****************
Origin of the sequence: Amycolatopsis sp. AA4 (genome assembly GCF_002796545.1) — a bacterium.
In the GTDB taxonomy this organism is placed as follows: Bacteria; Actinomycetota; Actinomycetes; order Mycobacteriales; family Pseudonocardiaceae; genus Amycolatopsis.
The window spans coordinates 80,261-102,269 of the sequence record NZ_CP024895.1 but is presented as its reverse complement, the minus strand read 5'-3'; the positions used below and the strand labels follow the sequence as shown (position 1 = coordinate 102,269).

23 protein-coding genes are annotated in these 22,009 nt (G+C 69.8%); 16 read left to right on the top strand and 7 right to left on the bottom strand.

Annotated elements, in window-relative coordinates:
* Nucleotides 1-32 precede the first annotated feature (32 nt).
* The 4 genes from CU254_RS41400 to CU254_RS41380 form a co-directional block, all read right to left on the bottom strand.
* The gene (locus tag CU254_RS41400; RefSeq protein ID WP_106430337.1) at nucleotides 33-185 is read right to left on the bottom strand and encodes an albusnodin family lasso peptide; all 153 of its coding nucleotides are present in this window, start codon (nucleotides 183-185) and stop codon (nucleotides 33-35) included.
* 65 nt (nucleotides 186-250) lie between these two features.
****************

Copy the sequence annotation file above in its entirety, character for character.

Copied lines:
Origin of the sequence: Amycolatopsis sp. AA4 (genome assembly GCF_002796545.1) — a bacterium.
In the GTDB taxonomy this organism is placed as follows: Bacteria; Actinomycetota; Actinomycetes; order Mycobacteriales; family Pseudonocardiaceae; genus Amycolatopsis.
The window spans coordinates 80,261-102,269 of the sequence record NZ_CP024895.1 but is presented as its reverse complement, the minus strand read 5'-3'; the positions used below and the strand labels follow the sequence as shown (position 1 = coordinate 102,269).

23 protein-coding genes are annotated in these 22,009 nt (G+C 69.8%); 16 read left to right on the top strand and 7 right to left on the bottom strand.

Annotated elements, in window-relative coordinates:
* Nucleotides 1-32 precede the first annotated feature (32 nt).
* The 4 genes from CU254_RS41400 to CU254_RS41380 form a co-directional block, all read right to left on the bottom strand.
* The gene (locus tag CU254_RS41400; RefSeq protein ID WP_106430337.1) at nucleotides 33-185 is read right to left on the bottom strand and encodes an albusnodin family lasso peptide; all 153 of its coding nucleotides are present in this window, start codon (nucleotides 183-185) and stop codon (nucleotides 33-35) included.
* 65 nt (nucleotides 186-250) lie between these two features.